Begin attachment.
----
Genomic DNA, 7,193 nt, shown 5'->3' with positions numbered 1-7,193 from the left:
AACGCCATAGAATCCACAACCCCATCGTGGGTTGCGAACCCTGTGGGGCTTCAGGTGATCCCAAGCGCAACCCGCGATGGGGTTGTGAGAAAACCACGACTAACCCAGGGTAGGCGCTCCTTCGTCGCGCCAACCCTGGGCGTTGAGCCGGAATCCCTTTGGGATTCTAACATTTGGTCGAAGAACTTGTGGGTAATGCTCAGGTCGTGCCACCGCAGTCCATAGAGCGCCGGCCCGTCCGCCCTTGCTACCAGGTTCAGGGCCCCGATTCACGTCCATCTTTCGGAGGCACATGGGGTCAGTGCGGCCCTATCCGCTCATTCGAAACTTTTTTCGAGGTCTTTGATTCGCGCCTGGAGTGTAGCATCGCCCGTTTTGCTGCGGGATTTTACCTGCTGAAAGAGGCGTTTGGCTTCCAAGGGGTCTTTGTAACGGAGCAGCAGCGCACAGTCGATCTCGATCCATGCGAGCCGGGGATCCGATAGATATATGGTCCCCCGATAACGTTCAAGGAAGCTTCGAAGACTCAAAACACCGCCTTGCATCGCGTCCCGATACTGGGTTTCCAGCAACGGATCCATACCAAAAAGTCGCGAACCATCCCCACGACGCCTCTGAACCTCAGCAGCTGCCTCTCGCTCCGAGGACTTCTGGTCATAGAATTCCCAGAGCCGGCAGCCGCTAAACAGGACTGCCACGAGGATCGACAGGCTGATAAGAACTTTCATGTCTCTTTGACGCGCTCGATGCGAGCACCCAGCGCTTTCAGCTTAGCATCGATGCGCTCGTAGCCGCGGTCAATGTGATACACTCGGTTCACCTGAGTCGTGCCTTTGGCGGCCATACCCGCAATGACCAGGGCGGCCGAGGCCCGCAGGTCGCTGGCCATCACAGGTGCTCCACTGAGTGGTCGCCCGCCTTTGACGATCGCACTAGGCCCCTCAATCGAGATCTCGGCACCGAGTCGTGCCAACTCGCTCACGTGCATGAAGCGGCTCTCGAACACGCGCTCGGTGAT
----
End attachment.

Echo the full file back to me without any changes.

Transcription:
Genomic DNA, 7,193 nt, shown 5'->3' with positions numbered 1-7,193 from the left:
AACGCCATAGAATCCACAACCCCATCGTGGGTTGCGAACCCTGTGGGGCTTCAGGTGATCCCAAGCGCAACCCGCGATGGGGTTGTGAGAAAACCACGACTAACCCAGGGTAGGCGCTCCTTCGTCGCGCCAACCCTGGGCGTTGAGCCGGAATCCCTTTGGGATTCTAACATTTGGTCGAAGAACTTGTGGGTAATGCTCAGGTCGTGCCACCGCAGTCCATAGAGCGCCGGCCCGTCCGCCCTTGCTACCAGGTTCAGGGCCCCGATTCACGTCCATCTTTCGGAGGCACATGGGGTCAGTGCGGCCCTATCCGCTCATTCGAAACTTTTTTCGAGGTCTTTGATTCGCGCCTGGAGTGTAGCATCGCCCGTTTTGCTGCGGGATTTTACCTGCTGAAAGAGGCGTTTGGCTTCCAAGGGGTCTTTGTAACGGAGCAGCAGCGCACAGTCGATCTCGATCCATGCGAGCCGGGGATCCGATAGATATATGGTCCCCCGATAACGTTCAAGGAAGCTTCGAAGACTCAAAACACCGCCTTGCATCGCGTCCCGATACTGGGTTTCCAGCAACGGATCCATACCAAAAAGTCGCGAACCATCCCCACGACGCCTCTGAACCTCAGCAGCTGCCTCTCGCTCCGAGGACTTCTGGTCATAGAATTCCCAGAGCCGGCAGCCGCTAAACAGGACTGCCACGAGGATCGACAGGCTGATAAGAACTTTCATGTCTCTTTGACGCGCTCGATGCGAGCACCCAGCGCTTTCAGCTTAGCATCGATGCGCTCGTAGCCGCGGTCAATGTGATACACTCGGTTCACCTGAGTCGTGCCTTTGGCGGCCATACCCGCAATGACCAGGGCGGCCGAGGCCCGCAGGTCGCTGGCCATCACAGGTGCTCCACTGAGTGGTCGCCCGCCTTTGACGATCGCACTAGGCCCCTCAATCGAGATCTCGGCACCGAGTCGTGCCAACTCGCTCACGTGCATGAAGCGGCTCTCGAACACGCGCTCGGTGAT